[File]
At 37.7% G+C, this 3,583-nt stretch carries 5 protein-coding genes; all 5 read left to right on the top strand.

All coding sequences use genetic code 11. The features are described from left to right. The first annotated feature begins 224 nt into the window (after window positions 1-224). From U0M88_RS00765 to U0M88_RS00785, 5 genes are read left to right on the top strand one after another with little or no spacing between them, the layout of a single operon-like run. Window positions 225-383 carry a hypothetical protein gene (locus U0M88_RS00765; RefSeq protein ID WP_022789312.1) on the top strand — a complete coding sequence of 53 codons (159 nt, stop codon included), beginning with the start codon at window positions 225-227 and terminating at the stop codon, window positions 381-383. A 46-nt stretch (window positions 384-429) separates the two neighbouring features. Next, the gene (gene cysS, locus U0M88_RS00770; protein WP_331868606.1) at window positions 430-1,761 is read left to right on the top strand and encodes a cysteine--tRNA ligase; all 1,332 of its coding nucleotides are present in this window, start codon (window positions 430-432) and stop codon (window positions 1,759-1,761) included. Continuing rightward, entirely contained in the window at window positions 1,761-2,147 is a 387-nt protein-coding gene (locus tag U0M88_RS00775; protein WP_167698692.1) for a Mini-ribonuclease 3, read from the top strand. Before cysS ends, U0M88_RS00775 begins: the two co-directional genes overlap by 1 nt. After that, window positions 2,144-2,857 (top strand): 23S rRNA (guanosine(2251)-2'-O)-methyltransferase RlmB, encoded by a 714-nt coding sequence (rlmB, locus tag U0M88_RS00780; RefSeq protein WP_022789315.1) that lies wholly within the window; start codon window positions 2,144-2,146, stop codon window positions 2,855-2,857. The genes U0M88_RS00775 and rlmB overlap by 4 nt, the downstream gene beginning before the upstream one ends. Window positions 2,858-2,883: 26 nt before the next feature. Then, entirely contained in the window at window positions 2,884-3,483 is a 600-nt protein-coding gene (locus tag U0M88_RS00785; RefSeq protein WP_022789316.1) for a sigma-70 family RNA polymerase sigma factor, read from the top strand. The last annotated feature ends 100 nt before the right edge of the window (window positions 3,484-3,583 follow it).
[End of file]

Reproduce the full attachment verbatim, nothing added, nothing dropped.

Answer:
At 37.7% G+C, this 3,583-nt stretch carries 5 protein-coding genes; all 5 read left to right on the top strand.

All coding sequences use genetic code 11. The features are described from left to right. The first annotated feature begins 224 nt into the window (after window positions 1-224). From U0M88_RS00765 to U0M88_RS00785, 5 genes are read left to right on the top strand one after another with little or no spacing between them, the layout of a single operon-like run. Window positions 225-383 carry a hypothetical protein gene (locus U0M88_RS00765; RefSeq protein ID WP_022789312.1) on the top strand — a complete coding sequence of 53 codons (159 nt, stop codon included), beginning with the start codon at window positions 225-227 and terminating at the stop codon, window positions 381-383. A 46-nt stretch (window positions 384-429) separates the two neighbouring features. Next, the gene (gene cysS, locus U0M88_RS00770; protein WP_331868606.1) at window positions 430-1,761 is read left to right on the top strand and encodes a cysteine--tRNA ligase; all 1,332 of its coding nucleotides are present in this window, start codon (window positions 430-432) and stop codon (window positions 1,759-1,761) included. Continuing rightward, entirely contained in the window at window positions 1,761-2,147 is a 387-nt protein-coding gene (locus tag U0M88_RS00775; protein WP_167698692.1) for a Mini-ribonuclease 3, read from the top strand. Before cysS ends, U0M88_RS00775 begins: the two co-directional genes overlap by 1 nt. After that, window positions 2,144-2,857 (top strand): 23S rRNA (guanosine(2251)-2'-O)-methyltransferase RlmB, encoded by a 714-nt coding sequence (rlmB, locus tag U0M88_RS00780; RefSeq protein WP_022789315.1) that lies wholly within the window; start codon window positions 2,144-2,146, stop codon window positions 2,855-2,857. The genes U0M88_RS00775 and rlmB overlap by 4 nt, the downstream gene beginning before the upstream one ends. Window positions 2,858-2,883: 26 nt before the next feature. Then, entirely contained in the window at window positions 2,884-3,483 is a 600-nt protein-coding gene (locus tag U0M88_RS00785; RefSeq protein WP_022789316.1) for a sigma-70 family RNA polymerase sigma factor, read from the top strand. The last annotated feature ends 100 nt before the right edge of the window (window positions 3,484-3,583 follow it).